Last modified: October 18, 2021

Bulgarian Cultural Traditions

Bulgarian cultural traditions and UNESCO sites are a reason for you to visit the country. They are a vital part of Bulgarian spirituality. Bulgaria has a rich and century-old cultural history. With the adoption of Christianity in the 9th century, Bulgarian culture became an integral part of the European culture. You can find some of the best archaeological sites of Europe in Bulgaria. Every summer local archaeologists are happy to announce new discoveries dating back to prehistoric or ancient times. You can discover Bulgarian cultural traditions traveling around the country. You will only need time and enthusiasm to discover Bulgarian cultural traditions and UNESCO sites.

Surva, January 1,

Surva, January 1, Vasilyovden (St Basil’s Day) is folk holiday Surva. The children make “survachkas”. They decorate cornel-tree twigs. This tree, according to folklore mythology, is first to awake for new life after the winter. Early in the morning, the children tap everybody on the back, wishing them good health; they, in turn, give them presents. In some regions of Western Bulgaria, masked men→survakari, visit the homes. Patting the owners on the back, they pronounce a blessing for health and fertility.

Kukeri (Mummers)


Kukeru/Mummers  is a century-old tradition, which roots we find in the ancient Dionysus mysteries. Groups of masked young men perform ritual games. They dress in sheep and goat skins and wear bells on their waist. These games symbolize the driving away of the dark forces of winter. This rhythmic bell clattering and ritual dances expel the evil forces. Mummers are meant to bring fertility in the farming season. The most famous mummers’ festival takes place in Pernik every end of January. Mummers’ groups from all over Bulgaria show their costumes and skills. The festival started in 1966. Now it is the biggest carnival event in Bulgaria. The voice of the thousand bells and the colorful costumes are definitely worth a visit.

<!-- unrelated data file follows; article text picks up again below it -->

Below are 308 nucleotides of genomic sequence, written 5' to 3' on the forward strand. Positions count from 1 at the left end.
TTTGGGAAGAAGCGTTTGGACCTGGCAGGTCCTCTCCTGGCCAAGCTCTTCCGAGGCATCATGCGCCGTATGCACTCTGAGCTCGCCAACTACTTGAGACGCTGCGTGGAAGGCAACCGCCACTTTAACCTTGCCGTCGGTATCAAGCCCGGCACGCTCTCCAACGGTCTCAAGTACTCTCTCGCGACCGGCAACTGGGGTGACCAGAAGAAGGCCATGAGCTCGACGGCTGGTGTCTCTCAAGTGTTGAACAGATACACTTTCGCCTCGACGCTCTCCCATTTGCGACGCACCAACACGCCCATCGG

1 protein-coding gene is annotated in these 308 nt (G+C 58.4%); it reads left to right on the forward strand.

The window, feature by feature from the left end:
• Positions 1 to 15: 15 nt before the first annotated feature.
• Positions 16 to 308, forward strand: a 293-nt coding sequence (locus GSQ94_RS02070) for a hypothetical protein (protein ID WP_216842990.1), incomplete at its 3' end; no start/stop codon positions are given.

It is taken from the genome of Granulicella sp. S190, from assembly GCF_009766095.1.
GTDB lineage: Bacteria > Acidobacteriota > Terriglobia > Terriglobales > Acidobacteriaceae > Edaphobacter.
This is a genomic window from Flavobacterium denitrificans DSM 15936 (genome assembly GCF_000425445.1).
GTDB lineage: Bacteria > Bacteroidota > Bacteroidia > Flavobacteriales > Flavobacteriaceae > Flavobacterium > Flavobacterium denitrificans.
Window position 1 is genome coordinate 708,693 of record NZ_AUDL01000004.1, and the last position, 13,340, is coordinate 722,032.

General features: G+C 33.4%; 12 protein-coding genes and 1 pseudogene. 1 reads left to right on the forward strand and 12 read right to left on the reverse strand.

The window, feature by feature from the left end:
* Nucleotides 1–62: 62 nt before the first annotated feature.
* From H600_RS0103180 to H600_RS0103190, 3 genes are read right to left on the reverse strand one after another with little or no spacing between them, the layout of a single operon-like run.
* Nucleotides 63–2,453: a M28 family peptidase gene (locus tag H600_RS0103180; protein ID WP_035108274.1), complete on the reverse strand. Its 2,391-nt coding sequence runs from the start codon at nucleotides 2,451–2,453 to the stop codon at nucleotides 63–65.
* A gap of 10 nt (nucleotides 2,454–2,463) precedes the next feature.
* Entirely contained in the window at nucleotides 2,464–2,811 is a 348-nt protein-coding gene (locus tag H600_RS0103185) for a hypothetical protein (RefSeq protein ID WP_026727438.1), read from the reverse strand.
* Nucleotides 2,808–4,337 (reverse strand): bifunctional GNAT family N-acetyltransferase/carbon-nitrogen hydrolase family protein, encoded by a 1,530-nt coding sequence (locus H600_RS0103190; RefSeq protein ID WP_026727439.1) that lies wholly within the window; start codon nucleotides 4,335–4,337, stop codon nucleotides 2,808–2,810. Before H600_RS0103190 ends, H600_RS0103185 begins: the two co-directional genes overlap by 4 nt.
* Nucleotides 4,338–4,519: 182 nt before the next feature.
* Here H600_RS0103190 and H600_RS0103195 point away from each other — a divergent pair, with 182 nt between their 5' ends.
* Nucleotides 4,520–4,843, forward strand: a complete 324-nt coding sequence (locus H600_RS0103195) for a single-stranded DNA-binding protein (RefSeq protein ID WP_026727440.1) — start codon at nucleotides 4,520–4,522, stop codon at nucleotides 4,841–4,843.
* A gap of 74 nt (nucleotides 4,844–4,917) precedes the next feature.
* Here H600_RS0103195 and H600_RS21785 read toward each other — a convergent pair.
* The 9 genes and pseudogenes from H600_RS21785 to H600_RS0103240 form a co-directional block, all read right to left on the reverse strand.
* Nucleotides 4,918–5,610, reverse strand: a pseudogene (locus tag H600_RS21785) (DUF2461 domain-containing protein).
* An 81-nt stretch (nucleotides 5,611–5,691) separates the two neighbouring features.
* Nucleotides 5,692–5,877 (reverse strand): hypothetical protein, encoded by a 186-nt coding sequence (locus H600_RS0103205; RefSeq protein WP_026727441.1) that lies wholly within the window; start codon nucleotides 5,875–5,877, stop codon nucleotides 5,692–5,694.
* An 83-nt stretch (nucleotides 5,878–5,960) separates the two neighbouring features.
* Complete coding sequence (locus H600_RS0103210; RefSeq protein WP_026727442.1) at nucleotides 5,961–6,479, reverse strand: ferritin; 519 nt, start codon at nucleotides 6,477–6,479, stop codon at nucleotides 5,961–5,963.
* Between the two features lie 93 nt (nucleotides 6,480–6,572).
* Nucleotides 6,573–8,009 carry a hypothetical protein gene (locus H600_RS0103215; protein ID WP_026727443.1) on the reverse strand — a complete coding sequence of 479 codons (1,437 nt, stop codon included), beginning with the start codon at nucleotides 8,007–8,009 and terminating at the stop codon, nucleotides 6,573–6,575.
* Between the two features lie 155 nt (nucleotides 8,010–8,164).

March 1: Baba Marta Bulgarian Cultural Traditions

Baba Marta March 1 Martenitza is one of the ancient Bulgarian cultural traditions. On March 1 every year all Bulgarians decorate themselves with “martenitza” to be healthy and  happy. Martenitza is made of twisted woolen or cotton thread. And Bulgarians consider it to be a charm against evil forces. This is the reason why Bulgarian women entwine coins, cloves of garlic and beads in traditional martenitza – to keep the evil forces away. Martenitzas are tied on young animals, nowadays even on pets. People in the country decorate with martenitzas even the fruit tries for fertility. Bulgarians wear martenitzas throughout the month of March. They tie them on a fruit-tree branch and make a wish for health and prosperity.

Traditional Celebrations

To start with, Bulgaria has retained a great number of traditional celebrations. Almost every week there is a folklore or religious celebration taking place somewhere in Bulgaria. That is why you can find cultural events throughout the whole year. The Orthodox Easter is the most special of all religious festivities. Decorating eggs Easter tradition survived even during Communist period. For Easter, it is customary to give each other decorated hard-boiled eggs.

Likewise, minorities in Bulgaria celebrate their traditional holidays,too. And this is the reason for diversity and richness of cultural events calendar.

There are many sites in Bulgaria worth a visit. Nine of them have been given UNESCO World Heritage status:

Boyana Church, Rila monastery, Thracian Beehive Tomb in Kazanlak, Nesebar, Madara Horseman, Sveshtari Thracian Royal Tomb, Ivanovo Rock Churches, Nature Reserve Srebarna and Pirin National Park.